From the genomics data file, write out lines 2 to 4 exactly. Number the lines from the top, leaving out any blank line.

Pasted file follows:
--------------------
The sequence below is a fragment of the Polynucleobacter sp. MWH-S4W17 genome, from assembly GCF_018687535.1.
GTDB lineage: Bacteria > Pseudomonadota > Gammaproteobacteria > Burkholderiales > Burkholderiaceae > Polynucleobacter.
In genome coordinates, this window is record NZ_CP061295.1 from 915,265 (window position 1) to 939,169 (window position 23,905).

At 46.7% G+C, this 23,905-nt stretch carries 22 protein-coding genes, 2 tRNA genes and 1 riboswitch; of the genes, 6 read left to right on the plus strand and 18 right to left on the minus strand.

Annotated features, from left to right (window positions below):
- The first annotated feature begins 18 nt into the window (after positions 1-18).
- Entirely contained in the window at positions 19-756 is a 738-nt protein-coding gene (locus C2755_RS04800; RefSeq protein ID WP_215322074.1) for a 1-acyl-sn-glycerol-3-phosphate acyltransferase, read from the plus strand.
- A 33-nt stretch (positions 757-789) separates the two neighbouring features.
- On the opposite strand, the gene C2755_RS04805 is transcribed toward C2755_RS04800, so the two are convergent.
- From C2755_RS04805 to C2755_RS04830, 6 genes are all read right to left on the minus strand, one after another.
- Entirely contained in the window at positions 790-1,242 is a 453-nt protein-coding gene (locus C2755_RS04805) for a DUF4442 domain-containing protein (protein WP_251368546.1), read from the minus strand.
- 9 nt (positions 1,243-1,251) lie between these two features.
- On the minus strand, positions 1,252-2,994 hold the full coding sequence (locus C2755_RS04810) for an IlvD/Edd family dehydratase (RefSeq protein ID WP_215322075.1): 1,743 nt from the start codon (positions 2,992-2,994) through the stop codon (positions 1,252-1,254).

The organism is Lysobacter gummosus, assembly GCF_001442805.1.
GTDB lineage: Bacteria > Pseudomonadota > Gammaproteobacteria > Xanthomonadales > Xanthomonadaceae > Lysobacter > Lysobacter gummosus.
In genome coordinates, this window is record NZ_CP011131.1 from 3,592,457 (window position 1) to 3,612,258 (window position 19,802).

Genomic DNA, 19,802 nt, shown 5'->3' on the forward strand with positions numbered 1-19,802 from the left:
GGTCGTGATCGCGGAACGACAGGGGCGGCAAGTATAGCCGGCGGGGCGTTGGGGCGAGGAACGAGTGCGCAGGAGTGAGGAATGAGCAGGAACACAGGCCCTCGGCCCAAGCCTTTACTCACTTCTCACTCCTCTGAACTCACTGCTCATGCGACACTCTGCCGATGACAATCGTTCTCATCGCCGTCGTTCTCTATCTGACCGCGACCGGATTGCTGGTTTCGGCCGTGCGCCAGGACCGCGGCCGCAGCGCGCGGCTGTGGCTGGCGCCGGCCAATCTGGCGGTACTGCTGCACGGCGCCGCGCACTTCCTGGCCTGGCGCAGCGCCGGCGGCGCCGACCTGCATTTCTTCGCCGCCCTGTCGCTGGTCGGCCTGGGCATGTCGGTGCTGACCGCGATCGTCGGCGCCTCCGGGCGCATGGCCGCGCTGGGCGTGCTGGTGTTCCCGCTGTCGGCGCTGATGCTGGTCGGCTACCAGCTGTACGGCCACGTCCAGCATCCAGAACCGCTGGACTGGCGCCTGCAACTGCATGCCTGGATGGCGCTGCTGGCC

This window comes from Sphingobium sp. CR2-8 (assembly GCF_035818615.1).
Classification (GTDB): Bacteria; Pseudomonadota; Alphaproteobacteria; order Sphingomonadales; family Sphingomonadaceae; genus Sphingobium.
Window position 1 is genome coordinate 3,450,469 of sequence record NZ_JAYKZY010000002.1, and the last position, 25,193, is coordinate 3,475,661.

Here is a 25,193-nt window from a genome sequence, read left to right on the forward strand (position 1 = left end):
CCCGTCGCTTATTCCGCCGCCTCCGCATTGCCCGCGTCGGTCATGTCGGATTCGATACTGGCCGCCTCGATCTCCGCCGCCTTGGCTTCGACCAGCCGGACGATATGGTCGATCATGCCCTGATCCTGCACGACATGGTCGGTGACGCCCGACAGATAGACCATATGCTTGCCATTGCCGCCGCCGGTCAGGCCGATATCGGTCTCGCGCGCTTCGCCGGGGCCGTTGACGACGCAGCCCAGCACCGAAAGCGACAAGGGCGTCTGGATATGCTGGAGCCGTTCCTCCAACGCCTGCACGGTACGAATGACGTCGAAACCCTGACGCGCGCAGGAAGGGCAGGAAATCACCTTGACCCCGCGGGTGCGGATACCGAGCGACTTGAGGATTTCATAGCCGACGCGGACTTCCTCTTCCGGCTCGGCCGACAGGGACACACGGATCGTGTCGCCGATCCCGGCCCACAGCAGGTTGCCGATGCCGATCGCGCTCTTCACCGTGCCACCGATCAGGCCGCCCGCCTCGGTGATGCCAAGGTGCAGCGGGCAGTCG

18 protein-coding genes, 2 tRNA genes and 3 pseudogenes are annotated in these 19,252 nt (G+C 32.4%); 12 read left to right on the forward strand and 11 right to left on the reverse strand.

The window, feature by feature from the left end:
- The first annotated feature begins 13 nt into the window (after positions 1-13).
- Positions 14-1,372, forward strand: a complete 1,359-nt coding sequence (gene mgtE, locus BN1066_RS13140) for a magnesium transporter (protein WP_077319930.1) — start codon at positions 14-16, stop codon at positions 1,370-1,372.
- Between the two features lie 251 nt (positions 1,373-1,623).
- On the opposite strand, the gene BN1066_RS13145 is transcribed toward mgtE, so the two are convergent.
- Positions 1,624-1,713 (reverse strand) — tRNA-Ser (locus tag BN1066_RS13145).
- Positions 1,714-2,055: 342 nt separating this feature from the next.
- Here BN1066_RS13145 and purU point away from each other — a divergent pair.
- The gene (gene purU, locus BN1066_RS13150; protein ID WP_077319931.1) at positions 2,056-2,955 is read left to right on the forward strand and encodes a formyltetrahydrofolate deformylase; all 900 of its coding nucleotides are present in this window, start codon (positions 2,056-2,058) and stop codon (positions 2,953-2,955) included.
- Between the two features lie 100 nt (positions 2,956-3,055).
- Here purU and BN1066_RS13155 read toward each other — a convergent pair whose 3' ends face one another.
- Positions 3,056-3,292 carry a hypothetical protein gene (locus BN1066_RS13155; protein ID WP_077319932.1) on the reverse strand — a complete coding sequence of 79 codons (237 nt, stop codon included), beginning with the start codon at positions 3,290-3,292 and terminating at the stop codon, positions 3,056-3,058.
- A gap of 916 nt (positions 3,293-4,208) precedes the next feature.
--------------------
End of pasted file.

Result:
GTDB lineage: Bacteria > Pseudomonadota > Gammaproteobacteria > Burkholderiales > Burkholderiaceae > Polynucleobacter.
In genome coordinates, this window is record NZ_CP061295.1 from 915,265 (window position 1) to 939,169 (window position 23,905).

At 46.7% G+C, this 23,905-nt stretch carries 22 protein-coding genes, 2 tRNA genes and 1 riboswitch; of the genes, 6 read left to right on the plus strand and 18 right to left on the minus strand.